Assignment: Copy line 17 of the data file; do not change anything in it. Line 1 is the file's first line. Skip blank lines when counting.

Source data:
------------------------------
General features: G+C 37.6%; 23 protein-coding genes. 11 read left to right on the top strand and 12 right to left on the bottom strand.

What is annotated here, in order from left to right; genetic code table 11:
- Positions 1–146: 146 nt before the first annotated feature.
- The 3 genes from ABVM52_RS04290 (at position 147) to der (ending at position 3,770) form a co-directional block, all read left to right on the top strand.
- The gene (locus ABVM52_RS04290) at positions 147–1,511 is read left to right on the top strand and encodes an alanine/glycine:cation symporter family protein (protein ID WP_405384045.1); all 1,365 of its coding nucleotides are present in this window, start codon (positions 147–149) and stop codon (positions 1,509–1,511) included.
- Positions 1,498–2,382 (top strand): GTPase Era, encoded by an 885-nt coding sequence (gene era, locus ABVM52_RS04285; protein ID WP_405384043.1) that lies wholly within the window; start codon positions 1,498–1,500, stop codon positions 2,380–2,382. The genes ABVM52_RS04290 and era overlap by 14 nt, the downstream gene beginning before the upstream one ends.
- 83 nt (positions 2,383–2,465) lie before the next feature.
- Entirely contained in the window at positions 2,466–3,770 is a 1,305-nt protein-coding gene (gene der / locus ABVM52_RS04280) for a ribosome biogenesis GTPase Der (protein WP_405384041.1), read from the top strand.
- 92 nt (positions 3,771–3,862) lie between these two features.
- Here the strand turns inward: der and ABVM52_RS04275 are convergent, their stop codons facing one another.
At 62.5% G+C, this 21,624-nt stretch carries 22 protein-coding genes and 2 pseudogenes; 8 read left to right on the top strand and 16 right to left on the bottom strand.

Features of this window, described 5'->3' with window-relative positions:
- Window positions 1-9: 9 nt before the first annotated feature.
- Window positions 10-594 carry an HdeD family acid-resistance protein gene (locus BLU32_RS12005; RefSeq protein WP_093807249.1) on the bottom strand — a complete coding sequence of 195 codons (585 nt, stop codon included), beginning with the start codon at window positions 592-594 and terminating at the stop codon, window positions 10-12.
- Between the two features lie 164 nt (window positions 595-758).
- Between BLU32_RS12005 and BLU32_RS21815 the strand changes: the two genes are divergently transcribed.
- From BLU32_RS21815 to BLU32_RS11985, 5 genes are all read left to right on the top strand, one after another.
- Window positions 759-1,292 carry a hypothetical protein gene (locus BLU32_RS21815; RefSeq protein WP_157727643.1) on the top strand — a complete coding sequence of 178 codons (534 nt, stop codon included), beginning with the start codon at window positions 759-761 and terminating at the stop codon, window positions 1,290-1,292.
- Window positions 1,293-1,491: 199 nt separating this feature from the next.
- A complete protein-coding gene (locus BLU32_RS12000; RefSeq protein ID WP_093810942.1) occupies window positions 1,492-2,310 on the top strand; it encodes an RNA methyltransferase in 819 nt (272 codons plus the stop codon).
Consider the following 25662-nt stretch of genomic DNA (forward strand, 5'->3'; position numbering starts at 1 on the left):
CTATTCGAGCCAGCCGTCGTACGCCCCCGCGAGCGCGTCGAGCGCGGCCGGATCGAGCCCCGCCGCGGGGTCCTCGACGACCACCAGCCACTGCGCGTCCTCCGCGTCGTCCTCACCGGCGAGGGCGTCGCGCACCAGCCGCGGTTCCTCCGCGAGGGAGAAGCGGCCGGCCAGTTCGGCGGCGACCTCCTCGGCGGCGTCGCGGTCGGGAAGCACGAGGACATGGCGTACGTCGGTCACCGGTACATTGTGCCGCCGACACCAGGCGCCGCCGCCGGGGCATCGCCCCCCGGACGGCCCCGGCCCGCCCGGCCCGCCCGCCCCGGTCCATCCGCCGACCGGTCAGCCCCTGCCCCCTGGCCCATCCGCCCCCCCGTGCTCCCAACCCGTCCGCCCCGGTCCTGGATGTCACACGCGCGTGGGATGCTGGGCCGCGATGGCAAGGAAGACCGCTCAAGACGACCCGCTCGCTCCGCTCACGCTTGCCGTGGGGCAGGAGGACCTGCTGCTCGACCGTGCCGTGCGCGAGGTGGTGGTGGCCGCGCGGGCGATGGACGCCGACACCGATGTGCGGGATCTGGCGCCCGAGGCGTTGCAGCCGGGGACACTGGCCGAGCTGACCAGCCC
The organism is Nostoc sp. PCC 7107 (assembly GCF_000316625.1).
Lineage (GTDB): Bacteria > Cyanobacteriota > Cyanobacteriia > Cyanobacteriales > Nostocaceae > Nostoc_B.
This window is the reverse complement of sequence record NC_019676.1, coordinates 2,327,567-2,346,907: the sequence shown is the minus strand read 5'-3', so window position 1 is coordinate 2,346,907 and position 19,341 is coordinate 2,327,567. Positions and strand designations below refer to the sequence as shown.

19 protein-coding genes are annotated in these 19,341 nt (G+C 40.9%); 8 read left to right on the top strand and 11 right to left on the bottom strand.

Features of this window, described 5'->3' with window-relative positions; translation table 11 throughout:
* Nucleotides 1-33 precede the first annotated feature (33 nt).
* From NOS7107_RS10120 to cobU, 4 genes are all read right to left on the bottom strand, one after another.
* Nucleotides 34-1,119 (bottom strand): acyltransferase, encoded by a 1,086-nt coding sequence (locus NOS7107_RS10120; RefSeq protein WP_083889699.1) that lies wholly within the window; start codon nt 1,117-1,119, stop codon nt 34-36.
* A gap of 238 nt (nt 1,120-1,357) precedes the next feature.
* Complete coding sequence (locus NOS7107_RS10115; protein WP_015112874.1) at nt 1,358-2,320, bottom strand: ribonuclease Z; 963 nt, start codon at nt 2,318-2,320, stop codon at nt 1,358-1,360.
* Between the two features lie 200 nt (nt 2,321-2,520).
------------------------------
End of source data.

- From BLU32_RS21815 to BLU32_RS11985, 5 genes are all read left to right on the top strand, one after another.